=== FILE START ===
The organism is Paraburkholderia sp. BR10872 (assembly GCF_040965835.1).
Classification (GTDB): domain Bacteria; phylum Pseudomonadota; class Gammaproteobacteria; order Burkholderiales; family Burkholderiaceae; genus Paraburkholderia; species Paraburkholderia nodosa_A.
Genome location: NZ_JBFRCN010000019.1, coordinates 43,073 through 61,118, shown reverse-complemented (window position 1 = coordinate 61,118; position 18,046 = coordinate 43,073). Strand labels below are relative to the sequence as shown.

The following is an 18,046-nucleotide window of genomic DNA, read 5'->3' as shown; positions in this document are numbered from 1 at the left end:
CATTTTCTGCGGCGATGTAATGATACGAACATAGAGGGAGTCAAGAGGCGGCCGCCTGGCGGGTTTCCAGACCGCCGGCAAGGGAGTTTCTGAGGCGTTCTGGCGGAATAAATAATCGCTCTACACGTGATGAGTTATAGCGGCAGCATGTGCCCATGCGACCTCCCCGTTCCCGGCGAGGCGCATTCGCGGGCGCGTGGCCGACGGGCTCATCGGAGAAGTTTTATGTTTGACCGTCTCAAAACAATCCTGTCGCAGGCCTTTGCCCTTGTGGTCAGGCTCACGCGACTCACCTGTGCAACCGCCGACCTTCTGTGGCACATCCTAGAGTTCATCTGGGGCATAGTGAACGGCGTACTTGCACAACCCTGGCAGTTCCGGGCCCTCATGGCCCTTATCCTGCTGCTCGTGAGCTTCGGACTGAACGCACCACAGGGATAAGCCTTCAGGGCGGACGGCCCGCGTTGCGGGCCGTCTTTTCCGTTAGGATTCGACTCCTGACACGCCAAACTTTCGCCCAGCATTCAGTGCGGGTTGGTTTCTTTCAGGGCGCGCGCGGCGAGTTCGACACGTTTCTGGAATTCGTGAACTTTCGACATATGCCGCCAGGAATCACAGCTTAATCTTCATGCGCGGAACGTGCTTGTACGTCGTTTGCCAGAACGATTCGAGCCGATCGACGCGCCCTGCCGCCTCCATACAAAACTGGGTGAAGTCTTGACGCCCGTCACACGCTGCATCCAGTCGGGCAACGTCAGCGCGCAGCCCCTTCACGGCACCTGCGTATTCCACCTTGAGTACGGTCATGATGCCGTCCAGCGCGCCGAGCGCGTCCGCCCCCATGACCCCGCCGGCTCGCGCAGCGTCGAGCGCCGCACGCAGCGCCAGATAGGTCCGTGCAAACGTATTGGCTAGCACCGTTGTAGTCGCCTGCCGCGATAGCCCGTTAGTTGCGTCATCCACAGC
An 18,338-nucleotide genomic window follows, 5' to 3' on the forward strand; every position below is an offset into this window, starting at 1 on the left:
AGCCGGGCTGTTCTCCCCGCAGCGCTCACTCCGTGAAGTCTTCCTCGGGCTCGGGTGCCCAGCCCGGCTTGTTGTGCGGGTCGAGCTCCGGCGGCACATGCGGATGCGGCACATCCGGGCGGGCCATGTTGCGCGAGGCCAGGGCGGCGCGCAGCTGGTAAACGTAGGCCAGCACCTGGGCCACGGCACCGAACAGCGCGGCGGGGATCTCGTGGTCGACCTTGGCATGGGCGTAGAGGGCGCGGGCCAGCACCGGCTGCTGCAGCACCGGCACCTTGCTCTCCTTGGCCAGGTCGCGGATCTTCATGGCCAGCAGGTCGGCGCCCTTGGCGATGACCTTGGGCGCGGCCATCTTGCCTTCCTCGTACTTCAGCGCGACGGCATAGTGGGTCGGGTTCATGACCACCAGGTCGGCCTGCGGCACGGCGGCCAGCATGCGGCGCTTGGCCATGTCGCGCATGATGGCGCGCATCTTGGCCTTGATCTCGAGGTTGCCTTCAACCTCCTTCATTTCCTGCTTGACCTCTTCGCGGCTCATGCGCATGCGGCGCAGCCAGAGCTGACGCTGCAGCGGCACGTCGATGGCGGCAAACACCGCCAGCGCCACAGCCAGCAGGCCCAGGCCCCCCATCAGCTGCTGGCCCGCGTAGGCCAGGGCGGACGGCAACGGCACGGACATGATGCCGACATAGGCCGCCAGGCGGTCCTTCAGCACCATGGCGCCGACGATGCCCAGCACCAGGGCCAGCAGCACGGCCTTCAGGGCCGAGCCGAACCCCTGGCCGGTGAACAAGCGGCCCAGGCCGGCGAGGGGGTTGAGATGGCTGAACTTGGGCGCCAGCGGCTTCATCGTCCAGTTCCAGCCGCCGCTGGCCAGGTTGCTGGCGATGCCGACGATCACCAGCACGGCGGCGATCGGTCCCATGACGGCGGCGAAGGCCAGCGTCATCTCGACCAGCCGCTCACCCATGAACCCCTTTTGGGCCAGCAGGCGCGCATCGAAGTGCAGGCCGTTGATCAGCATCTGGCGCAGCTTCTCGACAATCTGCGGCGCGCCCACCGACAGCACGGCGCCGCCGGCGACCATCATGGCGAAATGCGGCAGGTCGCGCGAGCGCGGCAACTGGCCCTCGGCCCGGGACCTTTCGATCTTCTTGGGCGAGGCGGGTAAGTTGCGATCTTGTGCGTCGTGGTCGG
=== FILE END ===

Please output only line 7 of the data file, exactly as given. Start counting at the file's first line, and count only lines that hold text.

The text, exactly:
AGCCGGGCTGTTCTCCCCGCAGCGCTCACTCCGTGAAGTCTTCCTCGGGCTCGGGTGCCCAGCCCGGCTTGTTGTGCGGGTCGAGCTCCGGCGGCACATGCGGATGCGGCACATCCGGGCGGGCCATGTTGCGCGAGGCCAGGGCGGCGCGCAGCTGGTAAACGTAGGCCAGCACCTGGGCCACGGCACCGAACAGCGCGGCGGGGATCTCGTGGTCGACCTTGGCATGGGCGTAGAGGGCGCGGGCCAGCACCGGCTGCTGCAGCACCGGCACCTTGCTCTCCTTGGCCAGGTCGCGGATCTTCATGGCCAGCAGGTCGGCGCCCTTGGCGATGACCTTGGGCGCGGCCATCTTGCCTTCCTCGTACTTCAGCGCGACGGCATAGTGGGTCGGGTTCATGACCACCAGGTCGGCCTGCGGCACGGCGGCCAGCATGCGGCGCTTGGCCATGTCGCGCATGATGGCGCGCATCTTGGCCTTGATCTCGAGGTTGCCTTCAACCTCCTTCATTTCCTGCTTGACCTCTTCGCGGCTCATGCGCATGCGGCGCAGCCAGAGCTGACGCTGCAGCGGCACGTCGATGGCGGCAAACACCGCCAGCGCCACAGCCAGCAGGCCCAGGCCCCCCATCAGCTGCTGGCCCGCGTAGGCCAGGGCGGACGGCAACGGCACGGACATGATGCCGACATAGGCCGCCAGGCGGTCCTTCAGCACCATGGCGCCGACGATGCCCAGCACCAGGGCCAGCAGCACGGCCTTCAGGGCCGAGCCGAACCCCTGGCCGGTGAACAAGCGGCCCAGGCCGGCGAGGGGGTTGAGATGGCTGAACTTGGGCGCCAGCGGCTTCATCGTCCAGTTCCAGCCGCCGCTGGCCAGGTTGCTGGCGATGCCGACGATCACCAGCACGGCGGCGATCGGTCCCATGACGGCGGCGAAGGCCAGCGTCATCTCGACCAGCCGCTCACCCATGAACCCCTTTTGGGCCAGCAGGCGCGCATCGAAGTGCAGGCCGTTGATCAGCATCTGGCGCAGCTTCTCGACAATCTGCGGCGCGCCCACCGACAGCACGGCGCCGCCGGCGACCATCATGGCGAAATGCGGCAGGTCGCGCGAGCGCGGCAACTGGCCCTCGGCCCGGGACCTTTCGATCTTCTTGGGCGAGGCGGGTAAGTTGCGATCTTGTGCGTCGTGGTCGG